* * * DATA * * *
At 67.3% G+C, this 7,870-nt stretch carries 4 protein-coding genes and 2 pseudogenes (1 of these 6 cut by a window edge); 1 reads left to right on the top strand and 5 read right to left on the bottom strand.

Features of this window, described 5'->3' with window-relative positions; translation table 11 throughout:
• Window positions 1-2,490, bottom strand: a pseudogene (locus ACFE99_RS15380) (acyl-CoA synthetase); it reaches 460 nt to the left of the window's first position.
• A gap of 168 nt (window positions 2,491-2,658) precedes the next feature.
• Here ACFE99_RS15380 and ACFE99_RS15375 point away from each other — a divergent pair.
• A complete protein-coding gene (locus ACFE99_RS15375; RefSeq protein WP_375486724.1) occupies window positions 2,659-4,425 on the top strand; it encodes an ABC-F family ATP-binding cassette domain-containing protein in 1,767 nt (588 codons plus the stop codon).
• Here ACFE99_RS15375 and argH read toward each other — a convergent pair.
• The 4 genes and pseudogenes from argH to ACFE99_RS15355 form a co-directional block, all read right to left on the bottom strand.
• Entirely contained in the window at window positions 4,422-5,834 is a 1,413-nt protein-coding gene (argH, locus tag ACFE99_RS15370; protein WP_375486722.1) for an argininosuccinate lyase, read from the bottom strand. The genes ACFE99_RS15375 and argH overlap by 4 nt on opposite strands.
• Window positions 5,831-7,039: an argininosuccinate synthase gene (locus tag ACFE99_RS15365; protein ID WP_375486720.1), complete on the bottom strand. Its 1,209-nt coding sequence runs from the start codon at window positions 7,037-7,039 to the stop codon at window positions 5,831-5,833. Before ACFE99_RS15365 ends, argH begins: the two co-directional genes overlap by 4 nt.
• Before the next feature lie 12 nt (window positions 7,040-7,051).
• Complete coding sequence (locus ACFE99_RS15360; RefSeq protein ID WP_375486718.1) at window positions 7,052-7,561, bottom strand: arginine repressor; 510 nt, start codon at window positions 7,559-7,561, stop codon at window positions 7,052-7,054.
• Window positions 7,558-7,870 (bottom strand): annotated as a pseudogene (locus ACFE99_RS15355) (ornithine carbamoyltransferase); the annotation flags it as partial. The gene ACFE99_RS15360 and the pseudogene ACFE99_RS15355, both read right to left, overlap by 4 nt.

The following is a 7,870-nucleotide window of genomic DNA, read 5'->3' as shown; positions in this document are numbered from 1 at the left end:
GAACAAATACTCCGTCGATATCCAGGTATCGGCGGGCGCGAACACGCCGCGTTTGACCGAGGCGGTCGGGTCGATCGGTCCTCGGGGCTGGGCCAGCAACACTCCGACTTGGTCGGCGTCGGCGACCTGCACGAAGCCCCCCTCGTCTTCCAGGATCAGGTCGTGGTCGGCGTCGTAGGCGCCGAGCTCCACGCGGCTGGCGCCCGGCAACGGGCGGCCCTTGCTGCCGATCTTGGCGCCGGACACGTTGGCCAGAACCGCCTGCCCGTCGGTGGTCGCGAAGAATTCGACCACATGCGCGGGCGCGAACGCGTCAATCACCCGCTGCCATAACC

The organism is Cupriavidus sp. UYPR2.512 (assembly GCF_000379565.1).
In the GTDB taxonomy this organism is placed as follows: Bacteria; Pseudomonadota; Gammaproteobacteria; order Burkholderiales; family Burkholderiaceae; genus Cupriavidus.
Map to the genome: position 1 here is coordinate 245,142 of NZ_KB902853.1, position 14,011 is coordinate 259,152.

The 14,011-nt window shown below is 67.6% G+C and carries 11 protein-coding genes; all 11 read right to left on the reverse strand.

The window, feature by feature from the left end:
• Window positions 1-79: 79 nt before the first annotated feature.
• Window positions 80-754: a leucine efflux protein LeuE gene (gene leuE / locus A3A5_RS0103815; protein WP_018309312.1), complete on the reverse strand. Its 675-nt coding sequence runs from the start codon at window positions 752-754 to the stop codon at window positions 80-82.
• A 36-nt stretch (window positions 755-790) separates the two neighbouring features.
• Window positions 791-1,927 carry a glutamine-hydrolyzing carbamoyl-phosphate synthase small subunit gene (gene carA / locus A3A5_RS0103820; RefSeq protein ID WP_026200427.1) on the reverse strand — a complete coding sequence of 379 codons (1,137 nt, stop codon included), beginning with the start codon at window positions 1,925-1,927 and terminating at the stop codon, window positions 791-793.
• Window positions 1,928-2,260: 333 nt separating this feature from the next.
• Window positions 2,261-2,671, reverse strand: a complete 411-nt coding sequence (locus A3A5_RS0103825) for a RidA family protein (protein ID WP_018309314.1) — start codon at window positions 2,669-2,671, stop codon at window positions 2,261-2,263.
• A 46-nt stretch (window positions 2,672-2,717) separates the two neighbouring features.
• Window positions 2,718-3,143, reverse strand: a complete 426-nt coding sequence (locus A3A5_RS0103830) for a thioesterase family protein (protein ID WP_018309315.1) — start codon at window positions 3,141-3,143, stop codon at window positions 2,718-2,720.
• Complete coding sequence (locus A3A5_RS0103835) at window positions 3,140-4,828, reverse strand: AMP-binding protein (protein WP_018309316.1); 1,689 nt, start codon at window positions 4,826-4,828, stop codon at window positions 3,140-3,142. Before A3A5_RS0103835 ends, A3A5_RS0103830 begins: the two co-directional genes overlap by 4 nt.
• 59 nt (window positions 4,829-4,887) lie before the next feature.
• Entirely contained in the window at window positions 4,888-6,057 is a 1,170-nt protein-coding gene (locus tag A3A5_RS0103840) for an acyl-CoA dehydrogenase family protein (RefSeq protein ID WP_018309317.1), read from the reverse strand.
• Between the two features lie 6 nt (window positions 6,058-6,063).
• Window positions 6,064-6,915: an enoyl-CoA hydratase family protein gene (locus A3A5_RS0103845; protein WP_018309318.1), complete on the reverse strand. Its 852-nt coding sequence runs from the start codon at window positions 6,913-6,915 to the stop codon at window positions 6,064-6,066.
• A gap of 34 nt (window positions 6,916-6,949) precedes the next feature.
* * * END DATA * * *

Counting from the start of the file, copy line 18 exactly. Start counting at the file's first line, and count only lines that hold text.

Map to the genome: position 1 here is coordinate 245,142 of NZ_KB902853.1, position 14,011 is coordinate 259,152.